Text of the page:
| DevPolicy Blog
CANBERRA - Police in Papua New Guinea generally cop a fair share of criticism.
This is particularly true in my area of research, sorcery accusation related violence (SARV), where police are often unwilling or unable to intervene – and sometimes even the instigators of violence.
Yet, during my research, I regularly came across cases where – miraculously given the lack of resources – police officers had made a positive impact in the fight against SARV.
There were police officers who turned up at a remote torture scene and, through sheer determination and oral dexterity, talked down a whole village from perpetrating more violence.
There were police officers who sheltered victims of SARV in their own homes.
There were police officers who, for years, worked hand in hand with local human rights defenders intervening to save dozens of lives.
There were police officers who set up anti-SARV measures in their own communities to attempt to ward off the evils they saw happening around them.
Intrigued by these examples, I set about trying to work out how they did this, and what we can learn from these cases about policing in Melanesia more generally.
I found that it was very often the relationships and networks of individual police officers that both motivated and enabled them to carry out their policing duties in the face of daunting obstacles.
Four strategies enabled effective policing of SARV:
- police forming coalitions with local powerbrokers and community members, to both engage in preventing and intervening to stop violence, and to rescue those being accused
- police supporting the informal mediation of sorcery cases
- police offering the accused refuge inside the police station and remand cells
- police offering personal support and their own resources to care for victims of SARV.
How the police chose to use these strategies, and what motivated them to do so, varied considerably and was highly localised. But four clusters of motivations were dominant:
- perceptions of their obligations to provide security for those seeking their support (“They came to me for help. I was the only one”)
- religious (Christian) convictions (“That’s the role we have. God has given me the wisdom to talk”)
- desire to maintain peace in their own communities
- compassion for the victims, arising from a shared sense of humanity (“I had no choice. I could see she needed help”).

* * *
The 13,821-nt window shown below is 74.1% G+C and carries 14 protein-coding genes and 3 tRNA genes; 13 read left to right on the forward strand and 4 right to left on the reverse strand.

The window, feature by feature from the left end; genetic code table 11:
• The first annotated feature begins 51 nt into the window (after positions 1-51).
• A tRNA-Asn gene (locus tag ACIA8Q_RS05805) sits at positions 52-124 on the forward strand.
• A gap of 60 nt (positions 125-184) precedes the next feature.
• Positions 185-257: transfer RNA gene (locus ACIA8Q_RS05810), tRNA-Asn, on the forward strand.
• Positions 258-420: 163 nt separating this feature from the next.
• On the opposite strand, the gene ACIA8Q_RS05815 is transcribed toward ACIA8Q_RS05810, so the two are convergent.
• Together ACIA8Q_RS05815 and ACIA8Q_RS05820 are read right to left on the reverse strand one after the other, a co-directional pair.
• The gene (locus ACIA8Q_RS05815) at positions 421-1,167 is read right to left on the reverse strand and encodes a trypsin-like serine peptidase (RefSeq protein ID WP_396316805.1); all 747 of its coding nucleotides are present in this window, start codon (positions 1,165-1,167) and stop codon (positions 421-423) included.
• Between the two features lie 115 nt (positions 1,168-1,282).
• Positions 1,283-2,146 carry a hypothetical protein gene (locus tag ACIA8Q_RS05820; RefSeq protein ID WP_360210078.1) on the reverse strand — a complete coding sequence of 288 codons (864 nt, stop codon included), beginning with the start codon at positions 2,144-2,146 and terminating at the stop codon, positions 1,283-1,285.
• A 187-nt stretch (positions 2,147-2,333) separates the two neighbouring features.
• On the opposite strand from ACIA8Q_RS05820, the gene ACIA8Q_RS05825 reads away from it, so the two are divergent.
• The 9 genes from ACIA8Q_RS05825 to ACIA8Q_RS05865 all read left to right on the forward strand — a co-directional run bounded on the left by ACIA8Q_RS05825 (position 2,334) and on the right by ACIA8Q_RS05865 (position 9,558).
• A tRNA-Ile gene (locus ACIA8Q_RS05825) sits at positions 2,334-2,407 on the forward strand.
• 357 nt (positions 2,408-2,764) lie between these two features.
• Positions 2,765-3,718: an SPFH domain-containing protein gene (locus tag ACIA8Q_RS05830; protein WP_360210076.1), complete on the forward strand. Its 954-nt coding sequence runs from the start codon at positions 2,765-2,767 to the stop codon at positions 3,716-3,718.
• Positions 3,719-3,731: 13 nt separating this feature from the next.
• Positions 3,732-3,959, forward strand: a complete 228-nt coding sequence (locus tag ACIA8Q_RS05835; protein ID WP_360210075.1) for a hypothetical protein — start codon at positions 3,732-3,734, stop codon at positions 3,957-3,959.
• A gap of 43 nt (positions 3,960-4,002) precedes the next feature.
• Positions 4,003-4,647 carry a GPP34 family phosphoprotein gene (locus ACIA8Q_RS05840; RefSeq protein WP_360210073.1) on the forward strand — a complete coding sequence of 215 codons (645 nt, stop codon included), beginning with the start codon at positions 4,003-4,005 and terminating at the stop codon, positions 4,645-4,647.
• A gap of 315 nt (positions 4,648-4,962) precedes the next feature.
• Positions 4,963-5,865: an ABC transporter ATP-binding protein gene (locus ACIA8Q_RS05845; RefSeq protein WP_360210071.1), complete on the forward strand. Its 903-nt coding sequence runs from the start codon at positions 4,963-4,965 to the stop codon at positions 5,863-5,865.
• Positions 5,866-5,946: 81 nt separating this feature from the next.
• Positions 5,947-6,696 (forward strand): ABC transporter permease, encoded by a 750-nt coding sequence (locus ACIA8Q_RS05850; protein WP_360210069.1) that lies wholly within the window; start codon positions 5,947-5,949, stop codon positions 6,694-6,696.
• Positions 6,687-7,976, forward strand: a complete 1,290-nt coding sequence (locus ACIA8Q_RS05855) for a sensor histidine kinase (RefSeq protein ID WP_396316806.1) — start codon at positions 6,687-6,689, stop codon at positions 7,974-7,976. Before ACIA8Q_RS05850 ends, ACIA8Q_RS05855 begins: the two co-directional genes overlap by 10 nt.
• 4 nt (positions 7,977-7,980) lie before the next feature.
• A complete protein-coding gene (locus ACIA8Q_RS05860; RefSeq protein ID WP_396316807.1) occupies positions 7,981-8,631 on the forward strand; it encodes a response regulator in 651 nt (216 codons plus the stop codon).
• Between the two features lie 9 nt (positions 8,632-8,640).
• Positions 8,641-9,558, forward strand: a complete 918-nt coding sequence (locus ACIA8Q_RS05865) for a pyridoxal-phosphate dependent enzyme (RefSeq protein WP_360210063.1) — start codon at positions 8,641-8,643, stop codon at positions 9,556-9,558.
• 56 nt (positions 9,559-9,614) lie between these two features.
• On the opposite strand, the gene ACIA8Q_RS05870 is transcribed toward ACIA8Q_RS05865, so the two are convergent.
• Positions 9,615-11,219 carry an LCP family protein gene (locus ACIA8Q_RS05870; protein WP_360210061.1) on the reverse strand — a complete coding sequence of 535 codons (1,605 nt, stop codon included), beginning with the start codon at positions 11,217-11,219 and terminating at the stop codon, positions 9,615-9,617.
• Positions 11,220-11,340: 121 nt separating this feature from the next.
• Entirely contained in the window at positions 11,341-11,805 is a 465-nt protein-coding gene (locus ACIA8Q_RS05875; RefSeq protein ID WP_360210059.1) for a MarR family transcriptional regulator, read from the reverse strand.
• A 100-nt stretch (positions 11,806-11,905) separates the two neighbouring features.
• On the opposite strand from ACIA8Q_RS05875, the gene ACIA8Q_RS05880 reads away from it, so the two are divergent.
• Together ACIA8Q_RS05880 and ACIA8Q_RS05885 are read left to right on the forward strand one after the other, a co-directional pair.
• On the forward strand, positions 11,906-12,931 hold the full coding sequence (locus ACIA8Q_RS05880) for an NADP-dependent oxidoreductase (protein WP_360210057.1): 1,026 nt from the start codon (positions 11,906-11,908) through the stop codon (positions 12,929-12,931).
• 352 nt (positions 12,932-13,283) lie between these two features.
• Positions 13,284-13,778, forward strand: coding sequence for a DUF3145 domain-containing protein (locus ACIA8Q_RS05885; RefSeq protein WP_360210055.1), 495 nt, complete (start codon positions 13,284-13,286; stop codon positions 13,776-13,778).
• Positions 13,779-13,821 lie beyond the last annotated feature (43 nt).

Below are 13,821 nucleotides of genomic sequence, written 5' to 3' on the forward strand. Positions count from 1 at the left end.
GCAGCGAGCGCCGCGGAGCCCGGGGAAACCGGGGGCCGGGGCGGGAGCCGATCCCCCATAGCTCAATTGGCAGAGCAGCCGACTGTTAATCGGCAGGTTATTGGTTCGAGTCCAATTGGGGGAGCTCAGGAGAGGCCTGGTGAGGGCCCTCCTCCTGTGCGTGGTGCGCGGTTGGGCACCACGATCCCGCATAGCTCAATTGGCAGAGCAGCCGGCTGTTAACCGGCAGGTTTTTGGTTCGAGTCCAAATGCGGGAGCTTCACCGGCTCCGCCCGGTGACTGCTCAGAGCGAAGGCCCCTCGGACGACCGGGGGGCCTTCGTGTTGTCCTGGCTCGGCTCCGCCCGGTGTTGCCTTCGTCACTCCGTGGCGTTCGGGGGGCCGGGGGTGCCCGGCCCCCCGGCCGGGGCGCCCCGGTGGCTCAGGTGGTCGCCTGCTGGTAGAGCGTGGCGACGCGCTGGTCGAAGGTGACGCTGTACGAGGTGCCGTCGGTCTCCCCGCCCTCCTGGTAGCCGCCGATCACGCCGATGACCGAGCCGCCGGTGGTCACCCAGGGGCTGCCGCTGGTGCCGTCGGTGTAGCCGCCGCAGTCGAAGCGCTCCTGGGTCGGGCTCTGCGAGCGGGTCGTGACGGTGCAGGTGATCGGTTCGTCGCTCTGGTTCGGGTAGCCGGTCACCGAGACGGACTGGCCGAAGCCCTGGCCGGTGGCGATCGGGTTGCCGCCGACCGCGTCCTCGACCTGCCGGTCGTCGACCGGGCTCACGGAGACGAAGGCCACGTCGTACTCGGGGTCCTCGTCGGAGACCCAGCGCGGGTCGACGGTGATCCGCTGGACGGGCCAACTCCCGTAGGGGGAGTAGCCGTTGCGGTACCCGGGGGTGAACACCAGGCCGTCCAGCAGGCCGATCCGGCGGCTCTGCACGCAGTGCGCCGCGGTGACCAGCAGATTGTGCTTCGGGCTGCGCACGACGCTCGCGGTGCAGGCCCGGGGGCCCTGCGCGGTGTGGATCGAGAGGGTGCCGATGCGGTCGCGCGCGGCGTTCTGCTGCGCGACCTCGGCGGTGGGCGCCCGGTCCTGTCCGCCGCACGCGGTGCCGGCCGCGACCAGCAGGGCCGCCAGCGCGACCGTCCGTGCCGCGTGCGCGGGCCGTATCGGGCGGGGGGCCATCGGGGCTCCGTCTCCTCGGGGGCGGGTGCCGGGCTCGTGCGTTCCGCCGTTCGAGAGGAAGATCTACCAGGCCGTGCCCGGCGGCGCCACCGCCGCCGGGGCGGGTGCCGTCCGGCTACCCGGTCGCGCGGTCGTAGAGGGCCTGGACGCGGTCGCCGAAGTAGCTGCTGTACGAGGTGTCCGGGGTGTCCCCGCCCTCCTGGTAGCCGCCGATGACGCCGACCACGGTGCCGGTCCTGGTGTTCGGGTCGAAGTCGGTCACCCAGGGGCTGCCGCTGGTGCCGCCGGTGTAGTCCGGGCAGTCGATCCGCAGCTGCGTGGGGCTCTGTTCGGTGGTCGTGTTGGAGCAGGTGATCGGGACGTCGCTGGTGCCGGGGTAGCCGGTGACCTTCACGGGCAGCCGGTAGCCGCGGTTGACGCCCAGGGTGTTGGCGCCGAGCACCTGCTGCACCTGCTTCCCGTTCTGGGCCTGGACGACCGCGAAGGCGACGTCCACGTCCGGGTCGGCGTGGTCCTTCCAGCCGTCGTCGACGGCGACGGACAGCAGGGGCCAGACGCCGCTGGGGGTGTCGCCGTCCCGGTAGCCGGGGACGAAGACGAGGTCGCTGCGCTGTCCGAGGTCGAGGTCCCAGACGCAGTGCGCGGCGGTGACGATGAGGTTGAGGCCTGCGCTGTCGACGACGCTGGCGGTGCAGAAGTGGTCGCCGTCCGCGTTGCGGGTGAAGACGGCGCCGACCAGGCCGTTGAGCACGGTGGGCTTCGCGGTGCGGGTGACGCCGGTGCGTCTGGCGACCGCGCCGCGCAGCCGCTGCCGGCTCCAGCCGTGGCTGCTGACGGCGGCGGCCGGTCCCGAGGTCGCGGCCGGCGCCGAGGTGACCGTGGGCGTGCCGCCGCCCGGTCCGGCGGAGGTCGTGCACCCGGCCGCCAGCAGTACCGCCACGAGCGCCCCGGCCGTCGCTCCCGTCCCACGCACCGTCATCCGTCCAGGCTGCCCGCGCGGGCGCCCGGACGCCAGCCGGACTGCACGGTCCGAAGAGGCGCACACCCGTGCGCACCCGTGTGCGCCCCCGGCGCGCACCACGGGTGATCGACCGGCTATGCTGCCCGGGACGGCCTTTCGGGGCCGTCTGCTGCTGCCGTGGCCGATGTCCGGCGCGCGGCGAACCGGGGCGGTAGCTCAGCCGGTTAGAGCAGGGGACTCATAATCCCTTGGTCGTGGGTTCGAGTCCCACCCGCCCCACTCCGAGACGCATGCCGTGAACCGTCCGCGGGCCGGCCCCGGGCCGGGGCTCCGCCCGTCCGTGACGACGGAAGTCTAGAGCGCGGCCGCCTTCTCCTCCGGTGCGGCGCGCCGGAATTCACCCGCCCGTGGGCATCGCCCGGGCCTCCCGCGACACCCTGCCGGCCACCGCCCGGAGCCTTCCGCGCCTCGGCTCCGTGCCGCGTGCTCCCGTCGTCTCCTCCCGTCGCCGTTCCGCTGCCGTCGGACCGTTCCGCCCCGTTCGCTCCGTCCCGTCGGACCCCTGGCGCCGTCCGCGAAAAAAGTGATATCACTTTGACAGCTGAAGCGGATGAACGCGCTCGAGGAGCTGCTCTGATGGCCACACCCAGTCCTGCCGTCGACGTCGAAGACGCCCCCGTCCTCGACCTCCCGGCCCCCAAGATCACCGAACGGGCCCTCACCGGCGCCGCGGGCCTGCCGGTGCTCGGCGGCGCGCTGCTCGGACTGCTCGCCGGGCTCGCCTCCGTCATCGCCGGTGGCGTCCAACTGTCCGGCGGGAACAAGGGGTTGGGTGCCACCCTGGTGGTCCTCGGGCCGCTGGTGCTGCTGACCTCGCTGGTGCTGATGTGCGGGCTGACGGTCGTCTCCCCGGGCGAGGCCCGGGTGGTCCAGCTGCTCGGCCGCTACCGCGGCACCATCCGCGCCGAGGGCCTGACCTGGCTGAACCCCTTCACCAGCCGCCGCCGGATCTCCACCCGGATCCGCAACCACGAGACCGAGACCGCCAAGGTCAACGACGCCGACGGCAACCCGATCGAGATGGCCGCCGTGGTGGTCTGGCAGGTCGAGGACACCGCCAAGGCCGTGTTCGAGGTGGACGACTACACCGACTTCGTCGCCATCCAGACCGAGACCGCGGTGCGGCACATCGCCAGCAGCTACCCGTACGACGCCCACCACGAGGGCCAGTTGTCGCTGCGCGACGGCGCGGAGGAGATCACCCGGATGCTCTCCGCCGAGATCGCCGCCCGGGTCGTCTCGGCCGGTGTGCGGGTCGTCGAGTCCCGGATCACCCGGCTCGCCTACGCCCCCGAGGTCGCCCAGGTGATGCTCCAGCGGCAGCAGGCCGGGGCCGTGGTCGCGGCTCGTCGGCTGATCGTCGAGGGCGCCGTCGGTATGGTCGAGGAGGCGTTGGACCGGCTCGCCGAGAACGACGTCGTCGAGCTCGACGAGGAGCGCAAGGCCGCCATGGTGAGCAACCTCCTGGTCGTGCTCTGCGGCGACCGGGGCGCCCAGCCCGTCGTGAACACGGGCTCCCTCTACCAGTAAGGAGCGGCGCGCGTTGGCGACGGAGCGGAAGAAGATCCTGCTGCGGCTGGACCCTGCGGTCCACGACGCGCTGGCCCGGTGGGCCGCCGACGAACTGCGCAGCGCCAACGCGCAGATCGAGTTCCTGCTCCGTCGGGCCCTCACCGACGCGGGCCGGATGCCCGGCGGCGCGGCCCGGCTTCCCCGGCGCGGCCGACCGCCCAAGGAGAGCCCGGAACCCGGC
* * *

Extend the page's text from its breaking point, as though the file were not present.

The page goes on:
These responses highlight the role played by the ethics of kindness, integrity and concern for the wellbeing of other humans – factors not often at the forefront of discussions about policing in PNG.
So what do these findings suggest about policing in Melanesia?
Critically, they make it apparent that policing occurs within a complex system comprised of a multiplicity of actors and structures – state resources, private security, church networks, aid and development programs, and so on.
Police officers, like many other state actors, exist within a relational state as well as a bureaucratic state, as my colleague Gordon Peake and I have suggested elsewhere.
As such, it helps if we can understand the police as adaptive actors within the system, embedded within a range of relationships that all have importance for performing policing.
This framing requires a different view of police officers to the more usual conceptualisation of them, shown in Diagram 1, where their identity as police officer is paramount and other relationships are in the background.
In Diagram 2 we see a police officer in a relational framing. Here, the police officer’s identity is kaleidoscopic, with a range of different relationships foregrounded, all or some of which may influence the policing role – for better and for worse – in particular contexts.
This insight in turn suggests a range of approaches to policing that challenge the existing emphasis on vertical authority structures and tight discipline – the type of policing often emphasised in foreign assistance training programs.
One possible analytical approach for utilising such a model involves the following steps:
What relationships are operative, and how do they operate in particular contexts?
What barriers prevent certain types of relationships leading towards negative policing outcomes?
What conditions stimulate relationships to be oriented towards positive policing outcomes?
I’ve explored how such a model can be utilised in regard to policing SARV in a recent article.
The key insight is that, rather than trying to ignore or minimise emotions and relationships in policing for fear of corruption or nepotism, we do better to view them in a clear-eyed fashion for both their strengths and their weaknesses.
Only then can we truly understand the range of accountability, resources, authority and legitimacy that police in a relational state really possess.
Miranda Forsyth is an Associate Professor in the School of Regulation and Global Governance at the Australian National University